Oh, and that former GapKids storefront on Lakeshore Avenue that people were so eager to keep Out of the Closet away from a year and a half ago, because it wouldn’t be a “good fit” for the neighborhood? It’s been sitting empty ever since.

The Trouble with Washington Political Reporting

Friday, September 4th, 2009

The New York Times had a brief write-up last night about James K. Glassman being appointed as the founding executive director of the George W. Bush Institute, an “action-oriented think tank” which will be part of the GWB Center at Southern Methodist University. Glassman is a former journalist and pundit who also served in the State Department in Bush’s second term, so there is nothing particularly surprising about his appointment.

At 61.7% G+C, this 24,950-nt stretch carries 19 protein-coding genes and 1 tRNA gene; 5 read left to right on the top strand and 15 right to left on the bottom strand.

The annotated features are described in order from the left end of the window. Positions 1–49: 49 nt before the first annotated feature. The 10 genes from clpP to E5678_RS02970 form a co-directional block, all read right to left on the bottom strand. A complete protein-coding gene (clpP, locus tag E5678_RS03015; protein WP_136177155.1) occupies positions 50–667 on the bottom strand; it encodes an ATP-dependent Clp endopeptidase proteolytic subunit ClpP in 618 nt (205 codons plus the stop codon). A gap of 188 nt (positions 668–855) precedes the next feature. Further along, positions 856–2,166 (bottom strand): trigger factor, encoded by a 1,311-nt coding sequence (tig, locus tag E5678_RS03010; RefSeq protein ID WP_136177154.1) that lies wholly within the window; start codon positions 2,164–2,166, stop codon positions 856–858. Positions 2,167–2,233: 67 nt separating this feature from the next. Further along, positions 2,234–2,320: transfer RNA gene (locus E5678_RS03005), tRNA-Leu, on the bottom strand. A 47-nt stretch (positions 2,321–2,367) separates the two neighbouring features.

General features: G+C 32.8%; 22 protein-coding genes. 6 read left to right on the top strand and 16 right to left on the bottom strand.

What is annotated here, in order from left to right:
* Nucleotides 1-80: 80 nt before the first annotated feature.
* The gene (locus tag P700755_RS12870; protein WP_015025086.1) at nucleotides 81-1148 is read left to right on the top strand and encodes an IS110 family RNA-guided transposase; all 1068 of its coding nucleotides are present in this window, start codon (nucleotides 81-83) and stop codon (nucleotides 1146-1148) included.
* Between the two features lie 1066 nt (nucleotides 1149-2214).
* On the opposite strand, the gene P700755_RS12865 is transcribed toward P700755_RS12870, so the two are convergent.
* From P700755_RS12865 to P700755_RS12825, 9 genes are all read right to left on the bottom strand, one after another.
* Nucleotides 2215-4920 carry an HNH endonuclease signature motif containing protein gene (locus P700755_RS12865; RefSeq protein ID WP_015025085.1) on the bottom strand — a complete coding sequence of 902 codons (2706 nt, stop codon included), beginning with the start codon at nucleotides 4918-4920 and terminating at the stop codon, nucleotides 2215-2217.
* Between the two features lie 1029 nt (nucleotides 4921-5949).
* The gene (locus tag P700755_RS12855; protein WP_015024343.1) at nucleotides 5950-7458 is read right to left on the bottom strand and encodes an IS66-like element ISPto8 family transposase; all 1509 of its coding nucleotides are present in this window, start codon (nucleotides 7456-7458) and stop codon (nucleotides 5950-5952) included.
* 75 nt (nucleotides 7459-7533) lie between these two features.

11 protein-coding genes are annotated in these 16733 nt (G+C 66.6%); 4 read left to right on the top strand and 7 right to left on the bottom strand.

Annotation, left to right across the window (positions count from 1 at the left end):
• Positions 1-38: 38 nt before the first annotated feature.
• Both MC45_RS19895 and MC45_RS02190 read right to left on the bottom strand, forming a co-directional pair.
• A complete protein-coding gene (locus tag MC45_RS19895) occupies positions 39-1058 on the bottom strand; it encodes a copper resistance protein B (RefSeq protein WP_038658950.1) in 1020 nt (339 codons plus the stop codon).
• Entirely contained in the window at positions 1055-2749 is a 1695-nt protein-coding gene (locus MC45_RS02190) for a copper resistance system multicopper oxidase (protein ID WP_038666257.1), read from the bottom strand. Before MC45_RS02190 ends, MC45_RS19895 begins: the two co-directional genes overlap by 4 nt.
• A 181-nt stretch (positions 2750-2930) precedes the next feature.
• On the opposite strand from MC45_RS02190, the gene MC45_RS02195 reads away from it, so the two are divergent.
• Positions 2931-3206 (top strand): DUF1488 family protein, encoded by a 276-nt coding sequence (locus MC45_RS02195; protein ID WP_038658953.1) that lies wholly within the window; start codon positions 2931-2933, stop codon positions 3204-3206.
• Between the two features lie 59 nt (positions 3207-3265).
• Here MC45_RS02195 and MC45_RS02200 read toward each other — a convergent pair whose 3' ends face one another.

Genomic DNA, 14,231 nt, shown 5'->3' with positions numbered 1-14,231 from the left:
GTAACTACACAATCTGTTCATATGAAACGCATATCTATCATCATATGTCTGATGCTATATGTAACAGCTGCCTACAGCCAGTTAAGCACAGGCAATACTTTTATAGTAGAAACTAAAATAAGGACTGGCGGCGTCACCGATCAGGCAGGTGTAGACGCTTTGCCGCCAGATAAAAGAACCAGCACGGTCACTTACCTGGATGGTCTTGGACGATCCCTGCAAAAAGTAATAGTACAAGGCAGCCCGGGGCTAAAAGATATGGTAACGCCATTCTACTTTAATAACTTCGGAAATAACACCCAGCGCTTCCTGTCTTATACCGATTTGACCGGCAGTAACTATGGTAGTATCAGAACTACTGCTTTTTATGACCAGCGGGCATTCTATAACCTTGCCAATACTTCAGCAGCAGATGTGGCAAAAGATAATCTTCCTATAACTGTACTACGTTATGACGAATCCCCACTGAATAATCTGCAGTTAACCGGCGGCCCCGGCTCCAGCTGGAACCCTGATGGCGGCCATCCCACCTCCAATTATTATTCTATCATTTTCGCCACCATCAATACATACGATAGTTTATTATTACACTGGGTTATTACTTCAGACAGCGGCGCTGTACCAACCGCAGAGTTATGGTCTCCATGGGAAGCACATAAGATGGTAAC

What is a bit surprising is that the Times, in three paragraphs of biographical information about Glassman, somehow failed to mention the thing he may be most famous for: writing a book in 1999, on the eve of the collapse of the dot com bubble, called “Dow 36,000,” which argued that stocks were undervalued and that the Dow Jones Industrial Average would more than triple within a decade. Needless to say, he was wildly wrong, and many people who followed his advice presumably lost a lot of money by doing so.

It’s not shocking to me that being completely wrong didn’t seem to hurt his career. (In Washington political and policy circles, particularly in the GOP, being conspicuously wrong often seems to be considered a virtue.) Neither is it shocking that his infamous book is not mentioned in the press release announcing his appointment (it is amusing, however, to see that the press release touts his experience as an “investment columnist” for the Washington Post in the early 90’s).